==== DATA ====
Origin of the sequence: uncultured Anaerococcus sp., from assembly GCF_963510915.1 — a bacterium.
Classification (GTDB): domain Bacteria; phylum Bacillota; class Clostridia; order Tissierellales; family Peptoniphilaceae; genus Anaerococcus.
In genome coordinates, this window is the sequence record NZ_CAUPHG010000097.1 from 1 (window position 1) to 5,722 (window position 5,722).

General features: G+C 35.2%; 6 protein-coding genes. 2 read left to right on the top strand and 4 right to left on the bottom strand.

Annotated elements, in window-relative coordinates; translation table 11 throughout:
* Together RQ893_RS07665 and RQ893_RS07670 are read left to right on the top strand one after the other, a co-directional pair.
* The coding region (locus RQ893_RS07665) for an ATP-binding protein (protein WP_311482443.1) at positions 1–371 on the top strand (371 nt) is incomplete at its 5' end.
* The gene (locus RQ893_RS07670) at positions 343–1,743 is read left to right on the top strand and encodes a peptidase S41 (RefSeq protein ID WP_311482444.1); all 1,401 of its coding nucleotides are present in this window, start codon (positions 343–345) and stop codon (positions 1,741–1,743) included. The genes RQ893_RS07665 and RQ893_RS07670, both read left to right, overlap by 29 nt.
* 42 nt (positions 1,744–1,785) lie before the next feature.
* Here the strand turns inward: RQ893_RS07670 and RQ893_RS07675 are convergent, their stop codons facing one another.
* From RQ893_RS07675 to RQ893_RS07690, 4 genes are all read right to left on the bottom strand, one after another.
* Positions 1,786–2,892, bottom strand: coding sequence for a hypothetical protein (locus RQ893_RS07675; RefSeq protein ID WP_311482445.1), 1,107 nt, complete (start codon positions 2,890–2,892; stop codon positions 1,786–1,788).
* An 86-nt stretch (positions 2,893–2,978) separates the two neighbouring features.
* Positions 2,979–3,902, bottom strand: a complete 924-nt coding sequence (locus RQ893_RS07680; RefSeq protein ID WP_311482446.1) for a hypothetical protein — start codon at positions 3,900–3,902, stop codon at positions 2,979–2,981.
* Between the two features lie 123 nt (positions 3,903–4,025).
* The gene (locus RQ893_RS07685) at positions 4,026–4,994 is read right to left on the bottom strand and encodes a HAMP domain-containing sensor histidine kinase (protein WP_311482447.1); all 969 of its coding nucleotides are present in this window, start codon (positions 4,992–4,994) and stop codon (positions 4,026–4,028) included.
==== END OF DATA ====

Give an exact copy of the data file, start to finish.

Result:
Origin of the sequence: uncultured Anaerococcus sp., from assembly GCF_963510915.1 — a bacterium.
Classification (GTDB): domain Bacteria; phylum Bacillota; class Clostridia; order Tissierellales; family Peptoniphilaceae; genus Anaerococcus.
In genome coordinates, this window is the sequence record NZ_CAUPHG010000097.1 from 1 (window position 1) to 5,722 (window position 5,722).

General features: G+C 35.2%; 6 protein-coding genes. 2 read left to right on the top strand and 4 right to left on the bottom strand.

Annotated elements, in window-relative coordinates; translation table 11 throughout:
* Together RQ893_RS07665 and RQ893_RS07670 are read left to right on the top strand one after the other, a co-directional pair.
* The coding region (locus RQ893_RS07665) for an ATP-binding protein (protein WP_311482443.1) at positions 1–371 on the top strand (371 nt) is incomplete at its 5' end.
* The gene (locus RQ893_RS07670) at positions 343–1,743 is read left to right on the top strand and encodes a peptidase S41 (RefSeq protein ID WP_311482444.1); all 1,401 of its coding nucleotides are present in this window, start codon (positions 343–345) and stop codon (positions 1,741–1,743) included. The genes RQ893_RS07665 and RQ893_RS07670, both read left to right, overlap by 29 nt.
* 42 nt (positions 1,744–1,785) lie before the next feature.
* Here the strand turns inward: RQ893_RS07670 and RQ893_RS07675 are convergent, their stop codons facing one another.
* From RQ893_RS07675 to RQ893_RS07690, 4 genes are all read right to left on the bottom strand, one after another.
* Positions 1,786–2,892, bottom strand: coding sequence for a hypothetical protein (locus RQ893_RS07675; RefSeq protein ID WP_311482445.1), 1,107 nt, complete (start codon positions 2,890–2,892; stop codon positions 1,786–1,788).
* An 86-nt stretch (positions 2,893–2,978) separates the two neighbouring features.
* Positions 2,979–3,902, bottom strand: a complete 924-nt coding sequence (locus RQ893_RS07680; RefSeq protein ID WP_311482446.1) for a hypothetical protein — start codon at positions 3,900–3,902, stop codon at positions 2,979–2,981.
* Between the two features lie 123 nt (positions 3,903–4,025).
* The gene (locus RQ893_RS07685) at positions 4,026–4,994 is read right to left on the bottom strand and encodes a HAMP domain-containing sensor histidine kinase (protein WP_311482447.1); all 969 of its coding nucleotides are present in this window, start codon (positions 4,992–4,994) and stop codon (positions 4,026–4,028) included.